The goal of this project is to advance the state of the art in symbolic-connectionist integration (SCI), and the work will aim to:
- enhance the versatility of symbolic-connectionist hybrid systems (SCSs) by combining a variety of representation, inferencing and learning schemes from the symbolic and the connectionist paradigms
- augment the reasoning power of SCSs by overcoming their traditional limitation to propositional logic
- clarify the theoretical impact of symbolic-connectionist integration on fundamental machine learning issues such as the choice and combination of learning methods, credit assignment and knowledge assimilation
- ensure the scalability and real-world applicability of the resulting hybrid models by testing them on prediction, optimisation and classification problems in industrial and other areas.
APPROACH AND METHODS
Current SCSs are small experimental systems which ally one symbolic and one connectionist model using simple, often ad hoc coupling modes and techniques. To blend a wider range of models from the two paradigms within a coherent system, a principled approach is required which takes account of final integration needs in the design of the individual components. We have chosen a distributed approach to SCI. An initial phase of the project will consist in the specification and implementation of a distributed architecture for the cooperation of multiple heterogeneous agents. At the outset generic agents will draw from any of the processing models within the two paradigms to accomplish their given tasks. With problem-solving experience, however, each will specialise more and more on methods best adapted to its specific problem context. These methods will be based on a broad repertoire of inferencing and learning strategies which will be made available by the hybrid models built in the project. These hybrid models will be created in a modular and incremental fashion. Neural networks will be combined with fuzzy logic, case-based reasoning to form partial hybrids, which will then be integrated within a single unified model.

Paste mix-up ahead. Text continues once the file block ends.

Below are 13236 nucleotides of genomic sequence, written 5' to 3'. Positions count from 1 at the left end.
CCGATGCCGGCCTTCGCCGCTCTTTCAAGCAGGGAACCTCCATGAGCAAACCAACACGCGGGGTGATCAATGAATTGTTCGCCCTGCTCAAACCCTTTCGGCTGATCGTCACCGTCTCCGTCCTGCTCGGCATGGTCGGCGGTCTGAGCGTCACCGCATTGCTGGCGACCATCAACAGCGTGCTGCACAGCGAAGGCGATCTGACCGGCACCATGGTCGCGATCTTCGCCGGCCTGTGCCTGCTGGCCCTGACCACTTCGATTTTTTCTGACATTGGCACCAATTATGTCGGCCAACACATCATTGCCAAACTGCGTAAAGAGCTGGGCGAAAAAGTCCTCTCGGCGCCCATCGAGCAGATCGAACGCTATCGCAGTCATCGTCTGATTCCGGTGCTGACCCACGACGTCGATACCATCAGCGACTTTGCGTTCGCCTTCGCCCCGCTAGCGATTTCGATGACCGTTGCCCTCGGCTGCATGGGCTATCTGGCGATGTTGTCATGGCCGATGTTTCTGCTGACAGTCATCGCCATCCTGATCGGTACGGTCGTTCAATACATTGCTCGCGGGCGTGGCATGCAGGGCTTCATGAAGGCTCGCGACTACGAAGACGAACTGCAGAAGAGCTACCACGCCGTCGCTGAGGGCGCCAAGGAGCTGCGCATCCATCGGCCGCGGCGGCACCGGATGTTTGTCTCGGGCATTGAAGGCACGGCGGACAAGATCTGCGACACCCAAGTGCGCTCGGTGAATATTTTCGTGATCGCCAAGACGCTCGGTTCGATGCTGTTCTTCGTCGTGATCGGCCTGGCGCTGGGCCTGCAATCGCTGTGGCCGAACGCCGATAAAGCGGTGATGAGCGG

A result of this project will be insight into the complex problems of SCI. In the field of machine learning, where multistrategy learning remains essentially symbolic, this will be the first medium-scale effort we know of to implement multiparadigm, multistrategy learning in knowledge-based systems. From a practical point of view, hybrid models should give a new impetus to the incorporation of AI techniques in industrial applications where purely symbolic or purely connectionist processing models have been found wanting. Advances in SCI are also expected to have an impact on the software engineering industry.
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1211 Geneva 4